The train is not the cheapest means of transport of Japan (for example night buses are cheaper) but it is the most convenient and comfortable. Bullet trains are part of the Japanese experience, but if you haven’t got a JR Pass and just want a quick trip from Tokyo, you can always visit one of these popular spots! And rightly so – as someone who has made a lot of shinkansen journeys over the years, the experience never gets old.

Shinkansen (Bullet Train) Nothing screams "Japan" more loudly, than the super sleek shinkansen silently speeding out of Tokyo station bound for all corners of the country. In the coming years, Japan will build its first high-speed maglev line that is set to improve the existing system in all of these respects and more. The Shinkansen high-speed trains, known in English as bullet trains, may reach a speed of 320 km/h and offer punctuality, safety and comfort. Along with higher speeds, the Shinkansen has expanded in scale since 1964. The Japan Rail Pass provides unlimited travel on the entire national JR network, including the high speed bullet train lines. Japan's Current Bullet Train System Japan's network of bullet trains, called shinkansen in Japanese, first opened to connect Tokyo, Nagoya, and Osaka in 1964.

Home Japan Data Today, bullet train lines extend to nearly every corner of Japan and more are being built. Shinkansen (Bullet Train) Nothing screams "Japan" more loudly, than the super sleek shinkansen silently speeding out of Tokyo station bound for all corners of the country.

The Shinkansen was developed as the fastest and safest train in Japan, and is a symbol of Japan's industry. Here's everything you need to know, from the JR Pass to the best window seats, before you hop aboard. Japan's new bullet train, the Alfa-X, will whisk between Tokyo and Sapporo at up to 224 miles per hour. Japanese building codes do not regulate the distance between train lines and residential buildings due to high confidence in the engineering of the rail system. With a 20,000km network of lines and high performance, punctual trains, Japan is a train lover's paradise. Tourists may not realize, however, all that has gone into making this unique rapid transportation … Most visitors to Japan desire to experience the Shinkansen trains, which attain top speeds in excess of 320 kilometers per hour (199 miles per hour), although most regular trains don’t go beyond 300 km/h. Bullet train speed varies slightly but they usually travel between 150 mph and 187 mph (241 kph and 300 kph). The Japan Rail Pass is valid on the JR Express Trains, all Rapid and Local trains along the JR lines, JR local buses, the JR Miyajima ferry, as well as airport transfers like the Narita express and the Haruka express.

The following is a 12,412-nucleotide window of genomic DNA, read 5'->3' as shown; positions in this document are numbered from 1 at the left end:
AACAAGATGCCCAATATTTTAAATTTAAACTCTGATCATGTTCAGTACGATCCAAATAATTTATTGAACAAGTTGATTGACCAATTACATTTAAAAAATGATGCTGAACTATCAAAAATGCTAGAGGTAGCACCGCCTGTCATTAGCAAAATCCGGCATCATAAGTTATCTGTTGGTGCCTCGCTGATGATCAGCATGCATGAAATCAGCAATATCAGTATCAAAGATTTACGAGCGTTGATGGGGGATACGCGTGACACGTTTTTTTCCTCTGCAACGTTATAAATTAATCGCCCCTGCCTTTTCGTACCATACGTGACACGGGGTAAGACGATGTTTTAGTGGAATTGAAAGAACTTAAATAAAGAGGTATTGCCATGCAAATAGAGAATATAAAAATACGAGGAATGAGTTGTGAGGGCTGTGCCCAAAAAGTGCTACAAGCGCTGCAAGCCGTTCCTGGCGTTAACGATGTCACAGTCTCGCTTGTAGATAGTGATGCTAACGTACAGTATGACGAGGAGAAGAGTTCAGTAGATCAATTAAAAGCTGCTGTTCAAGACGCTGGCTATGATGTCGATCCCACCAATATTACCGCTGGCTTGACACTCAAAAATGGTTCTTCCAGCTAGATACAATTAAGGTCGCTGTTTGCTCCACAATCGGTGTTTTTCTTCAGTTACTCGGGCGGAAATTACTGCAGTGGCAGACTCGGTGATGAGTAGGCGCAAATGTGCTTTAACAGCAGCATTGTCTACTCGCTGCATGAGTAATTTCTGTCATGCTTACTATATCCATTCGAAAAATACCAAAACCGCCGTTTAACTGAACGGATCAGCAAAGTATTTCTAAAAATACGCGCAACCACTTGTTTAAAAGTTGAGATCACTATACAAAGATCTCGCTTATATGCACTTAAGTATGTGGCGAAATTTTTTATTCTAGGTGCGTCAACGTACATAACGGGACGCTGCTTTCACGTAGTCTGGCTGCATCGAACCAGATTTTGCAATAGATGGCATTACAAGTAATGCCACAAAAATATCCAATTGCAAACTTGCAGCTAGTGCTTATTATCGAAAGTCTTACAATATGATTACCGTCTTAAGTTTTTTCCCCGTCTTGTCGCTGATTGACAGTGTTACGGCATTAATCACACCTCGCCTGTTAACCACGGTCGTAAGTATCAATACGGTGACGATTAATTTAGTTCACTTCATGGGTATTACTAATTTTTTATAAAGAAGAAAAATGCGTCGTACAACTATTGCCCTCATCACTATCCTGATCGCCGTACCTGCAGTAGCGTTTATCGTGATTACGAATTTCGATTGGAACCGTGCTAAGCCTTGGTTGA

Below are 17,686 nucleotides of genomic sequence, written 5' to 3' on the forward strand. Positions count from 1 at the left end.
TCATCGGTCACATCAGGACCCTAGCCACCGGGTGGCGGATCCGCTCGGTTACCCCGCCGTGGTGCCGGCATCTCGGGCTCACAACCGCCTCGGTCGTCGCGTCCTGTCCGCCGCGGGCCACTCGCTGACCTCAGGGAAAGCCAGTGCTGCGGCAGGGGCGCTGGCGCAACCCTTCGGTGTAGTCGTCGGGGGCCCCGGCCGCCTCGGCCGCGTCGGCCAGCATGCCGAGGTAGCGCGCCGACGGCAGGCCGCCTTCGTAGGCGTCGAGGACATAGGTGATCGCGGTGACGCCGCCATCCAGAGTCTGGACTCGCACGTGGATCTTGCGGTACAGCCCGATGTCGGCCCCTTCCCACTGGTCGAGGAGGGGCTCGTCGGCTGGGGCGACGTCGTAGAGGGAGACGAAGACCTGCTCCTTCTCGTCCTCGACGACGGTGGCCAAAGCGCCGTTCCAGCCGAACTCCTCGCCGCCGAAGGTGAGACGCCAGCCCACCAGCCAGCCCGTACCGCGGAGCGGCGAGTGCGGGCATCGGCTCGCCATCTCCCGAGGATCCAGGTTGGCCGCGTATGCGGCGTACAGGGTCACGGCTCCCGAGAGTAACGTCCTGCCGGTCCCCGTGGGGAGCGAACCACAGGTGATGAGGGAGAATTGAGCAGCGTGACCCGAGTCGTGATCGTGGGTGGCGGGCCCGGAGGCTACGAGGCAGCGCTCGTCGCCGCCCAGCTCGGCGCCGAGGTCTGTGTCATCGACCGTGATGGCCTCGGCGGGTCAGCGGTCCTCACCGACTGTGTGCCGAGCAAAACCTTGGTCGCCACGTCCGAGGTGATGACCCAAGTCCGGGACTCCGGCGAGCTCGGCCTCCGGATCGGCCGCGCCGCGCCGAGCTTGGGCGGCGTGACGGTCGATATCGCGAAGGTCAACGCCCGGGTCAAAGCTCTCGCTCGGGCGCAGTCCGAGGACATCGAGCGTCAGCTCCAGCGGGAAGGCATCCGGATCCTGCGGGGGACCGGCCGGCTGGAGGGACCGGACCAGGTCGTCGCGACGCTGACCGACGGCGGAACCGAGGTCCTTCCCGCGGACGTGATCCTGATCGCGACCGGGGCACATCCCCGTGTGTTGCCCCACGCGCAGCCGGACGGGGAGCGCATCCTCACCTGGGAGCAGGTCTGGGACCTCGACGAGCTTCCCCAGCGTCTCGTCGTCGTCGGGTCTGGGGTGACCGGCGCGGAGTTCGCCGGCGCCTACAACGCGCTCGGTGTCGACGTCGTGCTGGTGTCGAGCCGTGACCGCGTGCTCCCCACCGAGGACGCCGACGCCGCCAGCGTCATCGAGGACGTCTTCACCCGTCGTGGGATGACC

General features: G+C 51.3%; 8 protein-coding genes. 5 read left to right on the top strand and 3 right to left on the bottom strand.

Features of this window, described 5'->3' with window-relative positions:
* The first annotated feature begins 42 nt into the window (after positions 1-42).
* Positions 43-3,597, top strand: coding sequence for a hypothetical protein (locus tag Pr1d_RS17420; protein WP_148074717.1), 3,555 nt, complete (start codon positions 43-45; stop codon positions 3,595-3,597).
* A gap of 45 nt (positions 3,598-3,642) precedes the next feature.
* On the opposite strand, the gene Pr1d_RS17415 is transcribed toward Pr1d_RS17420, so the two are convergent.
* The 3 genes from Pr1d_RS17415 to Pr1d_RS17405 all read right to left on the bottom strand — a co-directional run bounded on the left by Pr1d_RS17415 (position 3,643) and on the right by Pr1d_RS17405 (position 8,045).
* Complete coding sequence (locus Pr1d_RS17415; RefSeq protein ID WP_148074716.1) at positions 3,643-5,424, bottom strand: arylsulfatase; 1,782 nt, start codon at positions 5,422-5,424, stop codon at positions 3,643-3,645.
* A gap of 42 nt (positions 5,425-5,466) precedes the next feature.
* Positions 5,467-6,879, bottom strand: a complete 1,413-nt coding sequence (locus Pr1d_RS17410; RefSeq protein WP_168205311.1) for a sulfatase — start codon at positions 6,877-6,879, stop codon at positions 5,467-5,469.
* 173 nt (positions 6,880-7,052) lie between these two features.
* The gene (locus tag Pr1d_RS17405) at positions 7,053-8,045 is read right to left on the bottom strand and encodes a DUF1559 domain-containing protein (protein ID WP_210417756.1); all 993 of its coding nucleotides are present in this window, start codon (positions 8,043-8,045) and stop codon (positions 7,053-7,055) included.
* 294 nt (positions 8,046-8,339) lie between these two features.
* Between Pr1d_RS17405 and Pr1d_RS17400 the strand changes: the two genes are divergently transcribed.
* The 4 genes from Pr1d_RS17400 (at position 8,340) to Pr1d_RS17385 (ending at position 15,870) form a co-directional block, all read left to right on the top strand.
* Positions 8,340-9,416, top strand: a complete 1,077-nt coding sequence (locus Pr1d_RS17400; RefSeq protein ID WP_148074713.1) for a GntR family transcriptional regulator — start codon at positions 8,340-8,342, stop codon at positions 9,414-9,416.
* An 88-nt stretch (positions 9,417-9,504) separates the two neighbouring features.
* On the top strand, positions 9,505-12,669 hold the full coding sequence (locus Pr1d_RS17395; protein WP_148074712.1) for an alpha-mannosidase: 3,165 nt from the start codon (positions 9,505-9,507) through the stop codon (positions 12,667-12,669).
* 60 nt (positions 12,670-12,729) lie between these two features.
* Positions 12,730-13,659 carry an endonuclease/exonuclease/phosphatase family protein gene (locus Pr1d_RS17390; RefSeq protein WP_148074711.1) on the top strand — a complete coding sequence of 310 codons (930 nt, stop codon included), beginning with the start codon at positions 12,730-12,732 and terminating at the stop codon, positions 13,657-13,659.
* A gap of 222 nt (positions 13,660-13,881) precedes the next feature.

On top of that, while most railway, bus and ferry companies publish their timetables online, few offer good English language resources.

How long does delivery take? Japan's bullet train (shinkansen) is a must-do experience. Japan's bullet train network is famous worldwide for its speed, safety, and reliability. Japan’s bullet train is a people mover like no other, ferrying millions of passengers between cities in a quick, convenient and punctual transport system. The bullet train, or “Shinkansen”, is a type of passenger train which operates on Japan’s high-speed railway network. The railway high-speed railway lines in Japan are called Shinkansen (新幹線) connecting the major cities on the islands of Honshu and Kyushu. -Starting March 26, 2016, you’ll be able to take the bullet train from Tokyo to Shin-Hakodate-Hokuto in Hokkaido in just over 4 hours.-You can get a great view of Mt.Fuji along the Tokaido Shinkansen route—sit on the right side of the train heading towards Kyoto, … Travelling by Japan’s shinkansen, or bullet trains, is a must-do for visitors to Japan. Capable of reaching a maximum speed of 320kms per hour, the bullet train offers riders an exceptionally unique and efficient travel experience. Japan has an extensive and efficient train network; however, without an intimate knowledge of the system, its complexity can make it difficult to figure out an efficient route. It was originally built and operated by the government-owned Japanese National Railways and has been part of the private Japan Railways Group since 1987.

In recent years, however, it has often become a slang expression for any passenger train that reaches high speeds. Travel at your own pace with unlimited freedom to explore Japan. Railway lines often pass close to residential buildings in metropolitan areas. Today, the network covers 2,765 km throughout Japan, with the Tokyo to Osaka Tokaido Shinkansen line remaining the busiest route. The Shinkansen high-speed trains, known in English as bullet trains, may reach a speed of 320 km/h and offer punctuality, safety and comfort. Heavily admired by the nation, the shinkansen run at an average 300 kmh (186 mph).